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What is the symbolism of the name Albus Dumbledore in Harry Potter?

What is this representing?

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The last name is actually not that fancy. As this old interview with Rowling states:

How did you decide what to name your characters and places?

I collect unusual names. I have notebooks full of them. Some of the names I made up, like Quidditch, Malfoy. Other names mean something -- Dumbledore, which means "bumblebee" in Old English...seemed to suit the headmaster, because one of his passions is music and I imagined him walking around humming to himself. And so far I have got names from saints, place-names, war memorials, gravestones. I just collect them -- I am so interested in names.

(Barnes and Nobles Interview with J.K. Rowling (1999); Emphasis mine)

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Albus

As you state, Albus translates to "white", which was a nod to alchemy:

Colours also played their part in the naming of Hagrid and Dumbledore, whose first names are Rubeus (red) and Albus (white) respectively. The choice was a nod to alchemy, which is so important in the first Harry Potter book, where 'the red' and 'the white' are essential mystical components of the process. The symbolism of the colours in this context has mystic meaning, representing different stages of the alchemic process (which many people associate with a spiritual transformation). Where my two characters were concerned, I named them for the alchemical colours to convey their opposing but complementary natures: red meaning passion (or emotion); white for asceticism; Hagrid being the earthy, warm and physical man, lord of the forest; Dumbledore the spiritual theoretician, brilliant, idealised and somewhat detached. Each is a necessary counterpoint to the other as Harry seeks father figures in his new world.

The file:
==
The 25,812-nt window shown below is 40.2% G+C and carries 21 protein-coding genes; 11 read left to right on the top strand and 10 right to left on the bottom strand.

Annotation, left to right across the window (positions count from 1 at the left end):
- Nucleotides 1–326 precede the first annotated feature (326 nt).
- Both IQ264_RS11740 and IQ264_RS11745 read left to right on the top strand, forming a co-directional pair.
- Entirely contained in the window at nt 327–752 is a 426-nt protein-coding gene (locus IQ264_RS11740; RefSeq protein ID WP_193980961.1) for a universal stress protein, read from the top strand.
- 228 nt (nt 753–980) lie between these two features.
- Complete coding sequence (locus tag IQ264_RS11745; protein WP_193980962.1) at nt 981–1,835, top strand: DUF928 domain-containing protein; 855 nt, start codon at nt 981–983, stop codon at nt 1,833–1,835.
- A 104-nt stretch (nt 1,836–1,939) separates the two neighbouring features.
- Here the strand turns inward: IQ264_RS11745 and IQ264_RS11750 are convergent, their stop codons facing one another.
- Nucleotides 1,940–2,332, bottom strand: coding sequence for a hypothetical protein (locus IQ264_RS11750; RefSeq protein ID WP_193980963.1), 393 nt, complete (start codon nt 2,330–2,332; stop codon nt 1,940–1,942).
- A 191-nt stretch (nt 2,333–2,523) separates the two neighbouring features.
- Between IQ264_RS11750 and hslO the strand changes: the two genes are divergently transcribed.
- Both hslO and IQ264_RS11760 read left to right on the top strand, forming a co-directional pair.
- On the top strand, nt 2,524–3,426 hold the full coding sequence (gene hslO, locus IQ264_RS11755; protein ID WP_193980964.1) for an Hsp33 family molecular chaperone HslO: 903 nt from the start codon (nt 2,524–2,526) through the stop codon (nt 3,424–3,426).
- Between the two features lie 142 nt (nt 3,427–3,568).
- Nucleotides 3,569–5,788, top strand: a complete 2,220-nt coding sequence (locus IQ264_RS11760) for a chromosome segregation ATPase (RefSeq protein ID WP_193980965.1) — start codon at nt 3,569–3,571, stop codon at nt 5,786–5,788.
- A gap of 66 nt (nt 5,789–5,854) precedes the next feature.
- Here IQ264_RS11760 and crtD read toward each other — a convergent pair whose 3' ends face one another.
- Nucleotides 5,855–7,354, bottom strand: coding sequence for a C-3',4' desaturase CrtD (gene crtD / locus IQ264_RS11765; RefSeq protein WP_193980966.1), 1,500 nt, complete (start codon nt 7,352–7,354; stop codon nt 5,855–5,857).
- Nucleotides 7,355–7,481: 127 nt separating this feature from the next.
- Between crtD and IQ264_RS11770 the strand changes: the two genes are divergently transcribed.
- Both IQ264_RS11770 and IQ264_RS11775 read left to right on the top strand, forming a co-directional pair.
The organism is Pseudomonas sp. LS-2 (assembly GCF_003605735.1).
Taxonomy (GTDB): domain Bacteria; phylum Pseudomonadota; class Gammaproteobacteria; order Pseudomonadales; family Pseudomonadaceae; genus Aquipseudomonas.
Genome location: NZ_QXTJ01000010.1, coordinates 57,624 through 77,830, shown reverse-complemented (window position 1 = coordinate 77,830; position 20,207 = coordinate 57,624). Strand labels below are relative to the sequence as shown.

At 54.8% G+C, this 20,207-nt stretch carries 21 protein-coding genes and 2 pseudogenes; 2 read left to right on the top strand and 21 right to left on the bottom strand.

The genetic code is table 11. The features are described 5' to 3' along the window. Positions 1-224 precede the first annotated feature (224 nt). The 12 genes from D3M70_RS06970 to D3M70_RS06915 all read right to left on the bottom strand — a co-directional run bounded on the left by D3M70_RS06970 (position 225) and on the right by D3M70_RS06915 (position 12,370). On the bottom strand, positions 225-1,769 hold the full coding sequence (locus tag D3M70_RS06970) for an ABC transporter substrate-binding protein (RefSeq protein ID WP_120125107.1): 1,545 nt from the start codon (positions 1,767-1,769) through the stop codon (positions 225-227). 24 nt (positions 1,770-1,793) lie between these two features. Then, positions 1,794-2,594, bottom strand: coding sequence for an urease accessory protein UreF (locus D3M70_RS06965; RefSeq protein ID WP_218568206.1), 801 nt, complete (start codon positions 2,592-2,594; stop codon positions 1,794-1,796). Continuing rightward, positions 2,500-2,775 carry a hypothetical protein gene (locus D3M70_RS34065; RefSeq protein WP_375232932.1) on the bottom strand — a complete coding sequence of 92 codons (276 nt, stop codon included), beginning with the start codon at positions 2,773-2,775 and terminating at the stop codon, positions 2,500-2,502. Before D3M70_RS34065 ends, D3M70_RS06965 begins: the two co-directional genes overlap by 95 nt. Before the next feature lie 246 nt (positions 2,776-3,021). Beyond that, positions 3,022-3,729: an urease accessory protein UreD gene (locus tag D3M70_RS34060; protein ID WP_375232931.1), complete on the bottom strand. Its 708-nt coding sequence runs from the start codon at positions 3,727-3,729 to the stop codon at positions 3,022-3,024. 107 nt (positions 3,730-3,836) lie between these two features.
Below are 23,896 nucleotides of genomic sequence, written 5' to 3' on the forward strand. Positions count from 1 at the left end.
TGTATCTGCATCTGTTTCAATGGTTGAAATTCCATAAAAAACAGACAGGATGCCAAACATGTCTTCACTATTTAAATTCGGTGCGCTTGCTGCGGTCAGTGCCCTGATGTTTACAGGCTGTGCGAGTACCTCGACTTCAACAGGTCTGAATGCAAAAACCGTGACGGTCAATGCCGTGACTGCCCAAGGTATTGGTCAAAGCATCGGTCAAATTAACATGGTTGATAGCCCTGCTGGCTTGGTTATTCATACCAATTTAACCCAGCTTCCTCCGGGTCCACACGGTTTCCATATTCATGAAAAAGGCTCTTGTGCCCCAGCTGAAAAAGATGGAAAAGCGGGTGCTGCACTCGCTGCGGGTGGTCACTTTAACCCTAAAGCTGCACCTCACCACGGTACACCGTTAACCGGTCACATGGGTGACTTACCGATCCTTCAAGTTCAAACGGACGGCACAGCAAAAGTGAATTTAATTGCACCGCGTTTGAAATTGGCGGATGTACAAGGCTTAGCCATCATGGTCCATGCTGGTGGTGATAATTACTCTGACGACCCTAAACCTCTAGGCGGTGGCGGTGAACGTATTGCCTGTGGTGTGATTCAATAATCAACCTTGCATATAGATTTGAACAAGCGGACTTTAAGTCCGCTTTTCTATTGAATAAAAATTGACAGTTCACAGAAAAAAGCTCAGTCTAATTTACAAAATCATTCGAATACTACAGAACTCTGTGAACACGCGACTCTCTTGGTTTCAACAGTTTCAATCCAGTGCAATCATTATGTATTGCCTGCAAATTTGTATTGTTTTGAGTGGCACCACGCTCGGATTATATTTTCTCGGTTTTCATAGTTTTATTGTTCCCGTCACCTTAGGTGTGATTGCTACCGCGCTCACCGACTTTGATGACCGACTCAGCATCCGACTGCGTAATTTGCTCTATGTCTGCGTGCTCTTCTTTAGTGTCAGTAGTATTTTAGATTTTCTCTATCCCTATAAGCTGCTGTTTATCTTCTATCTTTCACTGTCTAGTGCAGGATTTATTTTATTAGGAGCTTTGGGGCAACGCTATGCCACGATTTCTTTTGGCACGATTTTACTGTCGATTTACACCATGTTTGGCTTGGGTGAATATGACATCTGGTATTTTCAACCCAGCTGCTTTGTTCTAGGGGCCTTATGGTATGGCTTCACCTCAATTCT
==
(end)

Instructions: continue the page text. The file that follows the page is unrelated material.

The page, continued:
Colours by J.K. Rowling

Dumbledore

J.K. Rowling just imagined him as such:

How did you decide what to name your characters and places?

I collect unusual names. I have notebooks full of them. Some of the names I made up, like Quidditch, Malfoy. Other names mean something -- Dumbledore, which means "bumblebee" in Old English...seemed to suit the headmaster, because one of his passions is music and I imagined him walking around humming to himself. And so far I have got names from saints, place-names, war memorials, gravestones. I just collect them -- I am so interested in names.

Barnes and Noble interview, March 19, 1999

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Quote from Rowling herself:

Many of the names are invented, for example "Quidditch" and "Muggle." I also collect unusual names, and I take them from all sorts of different places. "Hedwig" was a saint, "Dumbledore" is an old English word for "bumblebee," and "Snape" is the name of a place in England.

Albus is also interesting. It's probable she just liked the word; Albus might have something to do with white=good. It also could be a reference to Gandalf the White. Albus can also mean wise, and could be a reference to Merlin (Albion).

Percival is the name of Albus's father. No idea where Wulfric and Brian are from.

  • This is the same as another answer – Beastly Gerbil Jan 18 '17 at 20:05
  • @BeastlyGerbil When I began writing it it wasn't...it does have a few points that are not the same. Would you like me to delete it? – CHEESE Jan 18 '17 at 20:06
  • Fair enough, if you didn't notice – Beastly Gerbil Jan 18 '17 at 20:08

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